The Belvidere Example
LaSorda says the Belvidere, Ill., assembly plant is the first in Chrysler Group to use a body shop that consists entirely of robotics and is free of vehicle-specific heavy tooling.
The new 780 robots supplied by ABB in Belvidere's body shop make necessary tool changes automatically, within a 45-second cycle time. That gives the 3.7 million-square-foot facility the flexibility to build three vehicles, including the new 2007 Dodge Caliber and the Jeep Compass. In addition, Chrysler says the same line can pilot build a fourth with no impact on production.
This new process allows the company to vary model-by-model production volume to better meet customers' preference and make the changeover to next-generation models simple and cost efficient. Projected volumes (determined by market research) can be varied up to 100%, says LaSorda. "The issue now becomes -- how flexible is the supply base? That's our next journey."
The new flexible robotic body shop, already partially in place at other plants, will be fully implemented next at Chrysler Group's Sterling Heights, Mich., assembly plant and the St. Louis South (Fenton, Mo.) assembly plant.
Belvidere's new direction doesn't come without challenges. One is the training within the plant in connection with the new ABB robots and controls, LaSorda says.
"The robots themselves are not that difficult, but now it's a question of going from a couple hundred robots to more than 700. And with the absence of hard automation, programming of controls and computers now substitutes for the mechanical adjustments of fixtures and tools."
LaSorda says the other issue is that any enterprise optimization requires all the functional parts of the organization to integrate and work together more effectively.
Tom W. LaSorda and his team at Chrysler Group could take a bow -- having helped Daimler profits to rise despite problems at Mercedes. Chrysler Group posted an operating profit of $1.9 billion in 2005 compared with an operating profit of $1.7 billion in 2004.
In contrast, GM last year lost $8.6 billion, much of it in North America (Revised to $10.6 billion in March). Although Ford's 2005 earnings totaled just over $2 billion, its North American operations experienced losses. (Both GM and Ford announced plant closings involving more than 50,000 job losses.)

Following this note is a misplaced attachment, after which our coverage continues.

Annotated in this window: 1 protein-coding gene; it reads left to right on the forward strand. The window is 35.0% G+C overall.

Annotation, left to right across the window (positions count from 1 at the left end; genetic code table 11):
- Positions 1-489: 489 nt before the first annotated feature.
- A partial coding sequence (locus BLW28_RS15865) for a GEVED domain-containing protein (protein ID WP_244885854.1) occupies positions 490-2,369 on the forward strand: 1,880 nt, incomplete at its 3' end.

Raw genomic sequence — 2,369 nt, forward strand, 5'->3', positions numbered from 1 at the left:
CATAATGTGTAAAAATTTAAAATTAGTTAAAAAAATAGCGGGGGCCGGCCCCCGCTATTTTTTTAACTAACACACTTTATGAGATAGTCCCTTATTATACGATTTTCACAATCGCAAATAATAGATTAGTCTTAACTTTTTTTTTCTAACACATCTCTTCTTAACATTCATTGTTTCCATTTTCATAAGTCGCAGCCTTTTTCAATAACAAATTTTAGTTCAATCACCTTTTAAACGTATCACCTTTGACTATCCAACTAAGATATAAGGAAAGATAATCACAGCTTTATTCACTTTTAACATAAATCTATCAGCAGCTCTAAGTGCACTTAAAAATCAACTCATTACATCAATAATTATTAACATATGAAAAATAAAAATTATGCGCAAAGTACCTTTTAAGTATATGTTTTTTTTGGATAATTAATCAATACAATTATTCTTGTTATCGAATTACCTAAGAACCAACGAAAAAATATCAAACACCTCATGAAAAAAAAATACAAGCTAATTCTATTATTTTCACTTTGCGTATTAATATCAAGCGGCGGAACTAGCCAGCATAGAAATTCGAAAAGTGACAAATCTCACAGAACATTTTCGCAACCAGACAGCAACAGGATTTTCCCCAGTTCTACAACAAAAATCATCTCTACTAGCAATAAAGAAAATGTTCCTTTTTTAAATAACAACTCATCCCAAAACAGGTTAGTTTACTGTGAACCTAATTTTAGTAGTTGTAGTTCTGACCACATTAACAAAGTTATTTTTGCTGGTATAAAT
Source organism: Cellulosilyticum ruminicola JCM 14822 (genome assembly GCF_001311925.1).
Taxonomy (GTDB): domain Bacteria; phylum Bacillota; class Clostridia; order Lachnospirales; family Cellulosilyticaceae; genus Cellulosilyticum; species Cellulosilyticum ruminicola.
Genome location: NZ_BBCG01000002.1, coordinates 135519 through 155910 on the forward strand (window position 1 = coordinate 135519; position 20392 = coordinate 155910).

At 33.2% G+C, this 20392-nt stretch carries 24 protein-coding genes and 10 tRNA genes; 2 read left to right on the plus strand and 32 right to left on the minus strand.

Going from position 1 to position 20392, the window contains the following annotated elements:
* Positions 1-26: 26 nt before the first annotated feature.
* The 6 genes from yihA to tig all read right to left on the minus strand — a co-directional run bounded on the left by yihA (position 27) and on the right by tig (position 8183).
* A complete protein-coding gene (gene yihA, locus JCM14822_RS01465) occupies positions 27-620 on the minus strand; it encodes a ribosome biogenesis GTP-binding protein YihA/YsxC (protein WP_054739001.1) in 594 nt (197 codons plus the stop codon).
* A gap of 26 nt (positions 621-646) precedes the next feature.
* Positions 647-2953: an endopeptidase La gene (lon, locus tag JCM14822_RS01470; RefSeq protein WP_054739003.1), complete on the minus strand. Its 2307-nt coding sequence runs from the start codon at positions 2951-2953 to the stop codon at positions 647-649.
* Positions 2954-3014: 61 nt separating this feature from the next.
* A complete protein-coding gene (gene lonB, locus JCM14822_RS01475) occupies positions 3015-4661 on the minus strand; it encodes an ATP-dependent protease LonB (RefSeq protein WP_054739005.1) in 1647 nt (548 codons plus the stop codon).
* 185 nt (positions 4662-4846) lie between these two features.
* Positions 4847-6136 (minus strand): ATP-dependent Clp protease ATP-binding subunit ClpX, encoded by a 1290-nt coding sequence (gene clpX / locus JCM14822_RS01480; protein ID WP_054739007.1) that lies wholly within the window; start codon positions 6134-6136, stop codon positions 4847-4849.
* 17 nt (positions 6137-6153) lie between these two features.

For example, LaSorda explains how similar underbodies facilitate manufacturing flexibility at Belvidere. To achieve the different products, the concept is to, in effect, morph differing "top hats" onto underbody structures that are -- with some tweaks -- pretty much the same.
Shared underbodies also accelerate product launches and improve quality. Subsequent launches are easier, and the time required to put the third product in versus the previous two is much, much faster, LaSorda adds.
The new body shop and other upgrades at Belvidere are part of a $419 million total program investment that was announced in January 2005 and started production February 1, 2006. LaSorda says Belvidere, the assembly plant that began production with the 1965 Plymouth Fury and Dodge Monaco, is now equipped to compete with any assembly plant in North America.
Belvidere's Sequencing Center
In addition to robots, Belvidere enhances manufacturing flexibility with an inbound parts sequencing center. Connected by tunnel to the assembly plant, the 500,000-square-foot center is run by TDS/US -- one of Chrysler Group's largest minority-owned suppliers.
The concept is to simplify the presentation of incoming parts for vehicle assembly. Consider, for example, that 2,300 different parts must come together to produce each 2007 Dodge Caliber. And that's a small car.
In addition to sequencing, the center provides parts metering, kitting and container management for the completed subassemblies it delivers to the assembly plant.
After arranging the parts in kits for individual workstations, delivery is made to the assembly plant end of the tunnel where Belvidere employees distribute them on the production floor. The idea is to maintain in-plant stocks at optimal levels and minimize delivery time.
Chrysler Group Announcement Dates of Plant Investments Since Late 2003
(includes major Flexible Manufacturing Investments at Belvidere, Ill., Toluca, Mexico, St. Louis North and South and Sterling Heights, Mich.)